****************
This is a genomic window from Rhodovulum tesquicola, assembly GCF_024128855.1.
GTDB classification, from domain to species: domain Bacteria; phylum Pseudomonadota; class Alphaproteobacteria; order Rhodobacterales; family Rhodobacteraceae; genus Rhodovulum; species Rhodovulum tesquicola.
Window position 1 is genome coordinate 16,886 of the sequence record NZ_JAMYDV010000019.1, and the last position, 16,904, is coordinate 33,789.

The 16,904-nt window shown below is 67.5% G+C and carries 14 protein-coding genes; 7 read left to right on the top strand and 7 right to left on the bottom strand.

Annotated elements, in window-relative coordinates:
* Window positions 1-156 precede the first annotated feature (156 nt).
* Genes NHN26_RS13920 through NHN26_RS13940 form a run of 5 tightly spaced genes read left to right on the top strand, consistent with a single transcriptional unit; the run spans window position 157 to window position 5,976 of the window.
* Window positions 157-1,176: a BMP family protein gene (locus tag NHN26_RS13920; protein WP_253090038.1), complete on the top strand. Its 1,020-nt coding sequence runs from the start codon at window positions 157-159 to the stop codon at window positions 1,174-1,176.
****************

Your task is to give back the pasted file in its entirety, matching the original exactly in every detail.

This is a genomic window from Rhodovulum tesquicola, assembly GCF_024128855.1.
GTDB classification, from domain to species: domain Bacteria; phylum Pseudomonadota; class Alphaproteobacteria; order Rhodobacterales; family Rhodobacteraceae; genus Rhodovulum; species Rhodovulum tesquicola.
Window position 1 is genome coordinate 16,886 of the sequence record NZ_JAMYDV010000019.1, and the last position, 16,904, is coordinate 33,789.

The 16,904-nt window shown below is 67.5% G+C and carries 14 protein-coding genes; 7 read left to right on the top strand and 7 right to left on the bottom strand.

Annotated elements, in window-relative coordinates:
* Window positions 1-156 precede the first annotated feature (156 nt).
* Genes NHN26_RS13920 through NHN26_RS13940 form a run of 5 tightly spaced genes read left to right on the top strand, consistent with a single transcriptional unit; the run spans window position 157 to window position 5,976 of the window.
* Window positions 157-1,176: a BMP family protein gene (locus tag NHN26_RS13920; protein WP_253090038.1), complete on the top strand. Its 1,020-nt coding sequence runs from the start codon at window positions 157-159 to the stop codon at window positions 1,174-1,176.